Lastly, you really need to try and eliminate as much air as possible from your power steering system BEFORE starting your engine. When air bubbles get pushed through a spinning power steering pump, the air and oil get whipped to a froth and it takes considerable time for the air to work its way out of the fluid. By jacking the front wheels off the ground and rotating the steering wheel full lock to lock (with the engine off), the steering gear acts as a pump and smoothly works the power steering fluid through the system. Air bubbles reaching the pump reservoir can easily rise to the fluid surface and return to atmosphere. Turning the steering wheel and replenishing fluid as needed as described will get you smoothly on the road a lot sooner.

Jim
 

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Discussion Starter · #10 ·
Thanks very much for all the info! I think i am going to try and get the air out first to see if that solves the problem. That way I don't have to dump the fluid to remove the valve. If that doesn't work, then I'll pull the pump and check the valve. That gets a little messy so hopefully I won't have to.
Thansk again,
Mike
 

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I'd avoid using a magnet on the valve if you can. The valve will get magnatized and attract tiny metal particals that can gawl up the valve and make it stick. Lots of good info here, so hopefully it will help get you going soon.
 

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What a great web site! No one said to make sure that you remembered to re-install the drive belt!:D
 

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Hey, the o ring #23 needs to go in the correct groove in fitting#24. I believe it goes in the groove closest to the pressure hose. If it's in the wrong groove... no assist (ask me how I know!)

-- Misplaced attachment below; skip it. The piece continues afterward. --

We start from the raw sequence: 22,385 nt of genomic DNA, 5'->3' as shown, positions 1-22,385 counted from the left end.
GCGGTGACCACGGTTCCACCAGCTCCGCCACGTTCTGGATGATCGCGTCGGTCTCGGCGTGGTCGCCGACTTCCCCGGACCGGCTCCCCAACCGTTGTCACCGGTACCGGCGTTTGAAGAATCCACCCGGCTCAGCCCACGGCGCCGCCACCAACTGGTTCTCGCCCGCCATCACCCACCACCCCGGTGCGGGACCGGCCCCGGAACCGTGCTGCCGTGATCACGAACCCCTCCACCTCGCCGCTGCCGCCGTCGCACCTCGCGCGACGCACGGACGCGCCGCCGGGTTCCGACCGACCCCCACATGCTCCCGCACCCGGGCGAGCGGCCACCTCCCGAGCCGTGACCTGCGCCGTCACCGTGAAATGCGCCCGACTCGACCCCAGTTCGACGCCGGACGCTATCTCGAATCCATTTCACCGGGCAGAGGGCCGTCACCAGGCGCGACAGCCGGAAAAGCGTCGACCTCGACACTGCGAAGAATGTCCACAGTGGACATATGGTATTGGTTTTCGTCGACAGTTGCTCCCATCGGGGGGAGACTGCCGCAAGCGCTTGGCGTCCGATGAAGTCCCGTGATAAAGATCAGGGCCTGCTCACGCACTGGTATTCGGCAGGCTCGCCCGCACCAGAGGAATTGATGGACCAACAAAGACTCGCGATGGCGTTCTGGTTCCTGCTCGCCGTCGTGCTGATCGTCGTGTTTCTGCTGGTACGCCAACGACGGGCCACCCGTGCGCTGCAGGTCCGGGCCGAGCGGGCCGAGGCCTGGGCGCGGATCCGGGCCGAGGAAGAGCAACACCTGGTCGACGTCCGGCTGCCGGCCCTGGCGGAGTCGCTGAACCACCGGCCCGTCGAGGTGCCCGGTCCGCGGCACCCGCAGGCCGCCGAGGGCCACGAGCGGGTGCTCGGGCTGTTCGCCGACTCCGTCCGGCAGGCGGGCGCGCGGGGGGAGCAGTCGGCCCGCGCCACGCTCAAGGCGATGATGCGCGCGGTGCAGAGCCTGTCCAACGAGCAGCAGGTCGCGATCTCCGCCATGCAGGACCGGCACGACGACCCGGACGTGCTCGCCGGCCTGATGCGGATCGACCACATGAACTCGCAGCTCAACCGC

Also the valve #6 has a filter in it, you can see it, it's in the middle towards the front of the pump, facing the spring, it can become restricted.
 

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Discussion Starter · #20 ·
Thought I would follow up on this matter. I finally ended up getting a replacement pump. Part of the issue was whether it was okay to use a SB pump on a BB. I know recent posts have talked about whether there is in fact a difference. Only thing I can see is that the fitting for the pressure side hose is different (at least on the BB pump I just got) and that fitting (No. 24 on the diagram above) is not interchangeble SB to BB. Everything else lined up, pulley/bracket-wise though. Couple things I did figure out. After installing the pump and filling the reservoir with fluid, I jacked up the front end and cut the wheel both ways, all the way, as suggested. Didn't work in my case. I got some air out by doing that, but it wasn't until I started her up and did basically the same thing, that it worked. Also, When you are doing this with the engine on, it is best to slightly underfill the reservoir. At one point I had a mini geyser out of the vent hole on the top of the cap. And this was with the reservoir still at the "fill" line. Once air was out of hte system, no more shooting fluid.
Thanks again for all the help!
Mike